Importance & Salient Features of the Environment Protection Act 1986: An Overview of the Aims & Objectives
The year 1984, a destructive incident shook the entire nation. A gas leak incident on a December night at UCIL pesticide plant in Bhopal took the lives of nearly four thousand people.
In the wake of this disastrous tragedy, the Government of India authorized the Environment Protection Act of 1986 under Article 253 of the Constitution. The act got passed in March 1986 and on 19 November 1986 came into force.
Now let’s get into a bit more detail and find out the importance and salient features of environment protection act 1986.
Importance of the Environment Protection Act 1986
The purpose and importance of the environmental protection act 1986 is to bolster and encourage the administration, security, upgrade and enlightened utilization of the earth.
The Act talks about recognizing the following factors:
- Forestalling, relieving and remediating natural effects are significant in making recommendations and taking actions.
- Delaying sensible ecological security measures should not be an outcome of dangers of genuine or irreparable damage to the natural honesty, absence of complete assurance.
- Financially or by any other means, every person is responsible for any impacts on nature because of their activities or inaction.
- Adaptive, responsive, reasonable, timely and effective, these are some of the qualities which must be present in administrative, management and administrative procedures.
The reason for the enforcement of the Act was to execute the choices of the United Nations Conference on the Human Environment. They identify with the security and improvement of the human condition and the counteraction of threats to individuals, other living animals, plants and property.
Chapter and Sections
The Act consists of four chapters and 26 sections. Let’s have look at it.
Chapter 1- Preliminary
This chapter consists of two sections which are section 1 and 2. In section 1, the short title, the extension of the act and the commencement dates are mentioned. It is mentioned that the Act is applicable all over India.
In section 2, definitions of various terms mentioned in the Act is explained. Those terms are
- Environmental pollutant
- Environmental pollution
- Hazardous substance
Chapter 2 – General Powers of the Central Government
Under this chapter comes 4 sections.
|3||The power of the Central Government to take environment security and improvement measures.|
|4||Appointment, powers and functions of officers.|
|5||Power or rights to give directions.|
|6||Environmental pollution regulating rules.|
Section 5 of the Environment Protection Act
Despite anything contained in some other law yet subject to the arrangements of this Act, the Central Government may, in the activity of its forces and execution of its capacities under this Act, the issue is written bearings to any individual, official or any authority and such individual, official or authority will undoubtedly consent to such directions.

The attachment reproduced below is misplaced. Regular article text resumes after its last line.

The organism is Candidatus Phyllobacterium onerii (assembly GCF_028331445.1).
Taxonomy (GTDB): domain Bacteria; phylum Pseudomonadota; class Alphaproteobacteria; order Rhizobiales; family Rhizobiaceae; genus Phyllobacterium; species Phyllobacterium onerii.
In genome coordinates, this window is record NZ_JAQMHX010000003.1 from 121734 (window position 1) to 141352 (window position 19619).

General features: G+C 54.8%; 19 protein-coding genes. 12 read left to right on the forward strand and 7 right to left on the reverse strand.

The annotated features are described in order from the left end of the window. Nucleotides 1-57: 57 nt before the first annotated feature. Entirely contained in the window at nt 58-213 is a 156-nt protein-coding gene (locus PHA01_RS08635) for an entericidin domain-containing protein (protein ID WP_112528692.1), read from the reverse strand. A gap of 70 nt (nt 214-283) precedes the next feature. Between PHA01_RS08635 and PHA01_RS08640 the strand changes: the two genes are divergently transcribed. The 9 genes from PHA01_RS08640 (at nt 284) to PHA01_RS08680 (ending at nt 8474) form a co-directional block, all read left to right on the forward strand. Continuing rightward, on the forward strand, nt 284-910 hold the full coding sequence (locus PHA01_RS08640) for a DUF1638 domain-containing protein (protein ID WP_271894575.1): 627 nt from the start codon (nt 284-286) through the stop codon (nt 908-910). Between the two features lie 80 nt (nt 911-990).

Clarification — For the evasion of questions, it is thus announced that the ability to give headings under this segment incorporates the ability to direct—
- The cessation, barring or guideline of any industry, activity or process; or
- Suspense or guideline of the supply of power or water or some other assistance.
Chapter 3 – Prevention, Control and Abatement of Environmental Pollution
There are 11 sections under this chapter.
|7||No person engaged in industrial or operation activities is allowed to discharge or allow emission of any environmental pollutants in excess of the standard.|
|8||No one should handle or handle any dangerous substance that doesn’t comply with procedural safeguards.|
|9||Presenting data to specialists and offices in specific cases.|
|10||Right or power of entry and exploration.|
|11||Power to take samples of air, water, soil etc for critical analysis and process to be followed in connection with that.|
|12||Establishing, recognizing, specifying the functions, procedure and other necessary matters to enable environmental laboratories.|
|13||Appointment or recognition of Government analysts.|
|14||Reports signed by Government Analysts.|
|15||Punishment for repudiation of the provisions of the Act and the guidelines, orders and bearings.|
|16||Misdeeds of companies.|
|17||Misdeeds of Government departments.|
Chapter 4 – Miscellaneous
There are 9 sections under this chapter.
|18||Protection of any act done or intended to be done in good faith from prosecution or other legal proceedings.|
|19||Protection against cognizance of offences under this Act except complained by the Central Government or any person who has given 60 days or more notice as prescribed.|
|20||Furnishing of data, reports or returns.|
|21||Members, officers and employees of the authority constituted under section 3 to be public servants.|
|22||Bar of jurisdiction|
|23||Power to delegate.|
|24||Consequences of other laws.|
|25||Power to make ordinances.|
|26||Rules of environment protection act should be laid before each House of Parliament.|
Main Aims and Objectives of the Environment Protection Act
- Implementation of the decisions made in June 1972 at Stockholm at the United Nation Conference on the Human Environment.
- Government protection authority creation.
- Forming coordination of activities of different agencies which are operating under the existing law.
- Enacting regular laws for environmental protection which have the probability of being unfolded in areas of severe environmental threats.